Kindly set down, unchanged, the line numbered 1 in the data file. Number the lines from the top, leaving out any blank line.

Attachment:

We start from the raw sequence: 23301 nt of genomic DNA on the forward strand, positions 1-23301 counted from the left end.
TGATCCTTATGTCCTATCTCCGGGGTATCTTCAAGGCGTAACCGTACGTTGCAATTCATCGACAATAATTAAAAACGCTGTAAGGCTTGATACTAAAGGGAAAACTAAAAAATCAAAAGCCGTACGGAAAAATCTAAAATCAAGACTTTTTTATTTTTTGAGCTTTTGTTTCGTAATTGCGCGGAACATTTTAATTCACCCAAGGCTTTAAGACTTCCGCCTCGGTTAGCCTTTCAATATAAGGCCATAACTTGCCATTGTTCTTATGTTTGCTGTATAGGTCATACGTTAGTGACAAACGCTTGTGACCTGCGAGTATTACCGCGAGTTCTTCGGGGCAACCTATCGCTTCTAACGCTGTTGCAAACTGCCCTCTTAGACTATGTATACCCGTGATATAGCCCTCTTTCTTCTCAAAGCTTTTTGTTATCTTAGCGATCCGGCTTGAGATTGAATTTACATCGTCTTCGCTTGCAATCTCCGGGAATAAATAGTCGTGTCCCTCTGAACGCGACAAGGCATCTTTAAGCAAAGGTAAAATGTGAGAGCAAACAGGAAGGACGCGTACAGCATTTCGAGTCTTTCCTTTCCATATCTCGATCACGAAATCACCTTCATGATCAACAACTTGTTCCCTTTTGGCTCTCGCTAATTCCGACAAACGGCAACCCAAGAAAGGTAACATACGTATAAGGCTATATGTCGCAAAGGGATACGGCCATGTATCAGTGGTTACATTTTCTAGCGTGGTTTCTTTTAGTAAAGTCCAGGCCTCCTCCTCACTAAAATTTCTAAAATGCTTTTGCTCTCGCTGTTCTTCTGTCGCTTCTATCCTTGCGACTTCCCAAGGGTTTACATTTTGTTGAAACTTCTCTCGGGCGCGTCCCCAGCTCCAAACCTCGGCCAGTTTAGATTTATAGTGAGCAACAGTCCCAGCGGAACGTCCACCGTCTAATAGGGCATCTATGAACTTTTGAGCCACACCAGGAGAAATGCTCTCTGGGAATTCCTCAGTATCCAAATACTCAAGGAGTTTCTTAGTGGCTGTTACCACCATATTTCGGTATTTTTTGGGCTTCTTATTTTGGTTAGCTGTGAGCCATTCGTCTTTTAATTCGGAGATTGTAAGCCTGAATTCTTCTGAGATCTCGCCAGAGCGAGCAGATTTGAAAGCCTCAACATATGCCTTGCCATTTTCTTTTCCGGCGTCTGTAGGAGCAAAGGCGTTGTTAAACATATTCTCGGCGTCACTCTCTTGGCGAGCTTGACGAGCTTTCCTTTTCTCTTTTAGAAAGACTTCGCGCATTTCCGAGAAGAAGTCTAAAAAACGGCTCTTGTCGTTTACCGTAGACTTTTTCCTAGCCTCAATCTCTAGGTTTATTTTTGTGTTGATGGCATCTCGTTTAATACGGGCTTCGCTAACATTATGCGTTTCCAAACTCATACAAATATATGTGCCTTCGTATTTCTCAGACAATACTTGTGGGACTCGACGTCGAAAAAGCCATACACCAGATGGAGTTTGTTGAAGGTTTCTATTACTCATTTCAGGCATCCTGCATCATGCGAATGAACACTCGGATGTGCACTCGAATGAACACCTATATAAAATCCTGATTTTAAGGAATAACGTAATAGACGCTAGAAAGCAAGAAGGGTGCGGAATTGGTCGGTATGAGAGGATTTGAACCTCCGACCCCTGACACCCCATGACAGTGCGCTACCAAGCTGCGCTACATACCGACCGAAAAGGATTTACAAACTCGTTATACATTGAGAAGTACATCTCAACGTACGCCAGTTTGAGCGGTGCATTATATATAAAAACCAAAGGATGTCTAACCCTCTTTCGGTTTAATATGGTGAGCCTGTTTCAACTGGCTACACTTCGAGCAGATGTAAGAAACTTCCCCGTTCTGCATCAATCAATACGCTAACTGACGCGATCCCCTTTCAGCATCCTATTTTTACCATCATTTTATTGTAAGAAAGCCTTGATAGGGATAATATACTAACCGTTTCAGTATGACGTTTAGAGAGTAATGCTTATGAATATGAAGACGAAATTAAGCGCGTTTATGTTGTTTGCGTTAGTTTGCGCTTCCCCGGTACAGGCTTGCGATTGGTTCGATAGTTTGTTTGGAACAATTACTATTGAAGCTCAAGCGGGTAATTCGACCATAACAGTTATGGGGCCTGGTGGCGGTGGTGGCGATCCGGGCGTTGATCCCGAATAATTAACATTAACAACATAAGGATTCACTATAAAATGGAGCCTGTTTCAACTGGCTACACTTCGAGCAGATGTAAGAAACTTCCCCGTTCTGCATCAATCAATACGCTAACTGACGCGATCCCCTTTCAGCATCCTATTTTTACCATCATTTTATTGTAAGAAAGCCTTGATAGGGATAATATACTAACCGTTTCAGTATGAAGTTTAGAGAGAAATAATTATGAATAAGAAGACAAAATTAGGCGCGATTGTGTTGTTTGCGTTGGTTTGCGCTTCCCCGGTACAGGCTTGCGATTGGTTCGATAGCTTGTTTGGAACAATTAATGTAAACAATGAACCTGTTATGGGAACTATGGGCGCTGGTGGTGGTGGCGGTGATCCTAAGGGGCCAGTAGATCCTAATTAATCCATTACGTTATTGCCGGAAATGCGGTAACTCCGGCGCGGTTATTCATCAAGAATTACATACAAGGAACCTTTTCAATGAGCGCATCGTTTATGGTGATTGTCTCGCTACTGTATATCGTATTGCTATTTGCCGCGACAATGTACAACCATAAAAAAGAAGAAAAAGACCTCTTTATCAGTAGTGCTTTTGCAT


We start from the raw sequence: 23301 nt of genomic DNA on the forward strand, positions 1-23301 counted from the left end.